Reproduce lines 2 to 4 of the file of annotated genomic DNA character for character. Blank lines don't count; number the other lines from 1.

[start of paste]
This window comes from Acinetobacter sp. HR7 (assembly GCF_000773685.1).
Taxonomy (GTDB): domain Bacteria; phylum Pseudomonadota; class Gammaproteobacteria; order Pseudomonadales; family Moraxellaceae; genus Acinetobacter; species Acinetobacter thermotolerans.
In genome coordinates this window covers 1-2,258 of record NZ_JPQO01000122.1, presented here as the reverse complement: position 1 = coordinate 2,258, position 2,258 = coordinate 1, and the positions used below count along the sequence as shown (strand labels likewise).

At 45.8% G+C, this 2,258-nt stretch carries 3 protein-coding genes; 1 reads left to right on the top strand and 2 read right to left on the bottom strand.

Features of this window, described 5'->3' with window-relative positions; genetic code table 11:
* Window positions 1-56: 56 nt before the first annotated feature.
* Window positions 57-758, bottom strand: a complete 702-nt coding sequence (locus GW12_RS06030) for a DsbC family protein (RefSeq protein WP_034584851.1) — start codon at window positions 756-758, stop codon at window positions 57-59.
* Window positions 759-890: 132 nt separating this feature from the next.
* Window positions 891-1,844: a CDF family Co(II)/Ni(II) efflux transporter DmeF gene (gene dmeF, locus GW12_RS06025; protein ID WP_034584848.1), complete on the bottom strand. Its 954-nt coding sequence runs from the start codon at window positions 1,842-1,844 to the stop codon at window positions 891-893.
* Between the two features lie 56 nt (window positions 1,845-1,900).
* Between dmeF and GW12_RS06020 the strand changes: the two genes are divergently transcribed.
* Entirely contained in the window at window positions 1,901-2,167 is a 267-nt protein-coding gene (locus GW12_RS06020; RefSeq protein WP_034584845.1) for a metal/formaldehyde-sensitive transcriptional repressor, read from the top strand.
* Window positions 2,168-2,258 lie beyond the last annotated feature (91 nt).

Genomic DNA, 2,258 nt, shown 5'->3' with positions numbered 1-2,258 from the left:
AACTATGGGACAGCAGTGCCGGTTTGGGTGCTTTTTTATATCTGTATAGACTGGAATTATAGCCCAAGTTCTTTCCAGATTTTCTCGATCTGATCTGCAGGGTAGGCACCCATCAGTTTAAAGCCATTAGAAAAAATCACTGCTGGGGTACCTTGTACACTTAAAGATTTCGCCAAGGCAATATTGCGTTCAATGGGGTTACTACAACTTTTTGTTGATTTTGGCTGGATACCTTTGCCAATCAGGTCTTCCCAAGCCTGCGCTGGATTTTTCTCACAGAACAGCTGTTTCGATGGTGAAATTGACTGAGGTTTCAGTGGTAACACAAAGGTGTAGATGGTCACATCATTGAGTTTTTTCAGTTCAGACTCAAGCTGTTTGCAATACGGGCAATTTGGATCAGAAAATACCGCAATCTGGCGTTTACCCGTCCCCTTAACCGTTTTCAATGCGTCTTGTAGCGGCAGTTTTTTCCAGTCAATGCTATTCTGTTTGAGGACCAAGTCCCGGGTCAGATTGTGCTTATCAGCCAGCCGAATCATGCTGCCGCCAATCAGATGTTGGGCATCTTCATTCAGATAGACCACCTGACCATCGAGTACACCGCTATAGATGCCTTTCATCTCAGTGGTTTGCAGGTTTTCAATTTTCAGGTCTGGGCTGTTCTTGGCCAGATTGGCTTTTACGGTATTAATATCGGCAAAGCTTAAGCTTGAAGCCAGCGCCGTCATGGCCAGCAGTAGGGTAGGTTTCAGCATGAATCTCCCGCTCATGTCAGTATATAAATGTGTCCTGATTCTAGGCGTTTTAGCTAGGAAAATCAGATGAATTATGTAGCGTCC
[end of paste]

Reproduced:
Taxonomy (GTDB): domain Bacteria; phylum Pseudomonadota; class Gammaproteobacteria; order Pseudomonadales; family Moraxellaceae; genus Acinetobacter; species Acinetobacter thermotolerans.
In genome coordinates this window covers 1-2,258 of record NZ_JPQO01000122.1, presented here as the reverse complement: position 1 = coordinate 2,258, position 2,258 = coordinate 1, and the positions used below count along the sequence as shown (strand labels likewise).

At 45.8% G+C, this 2,258-nt stretch carries 3 protein-coding genes; 1 reads left to right on the top strand and 2 read right to left on the bottom strand.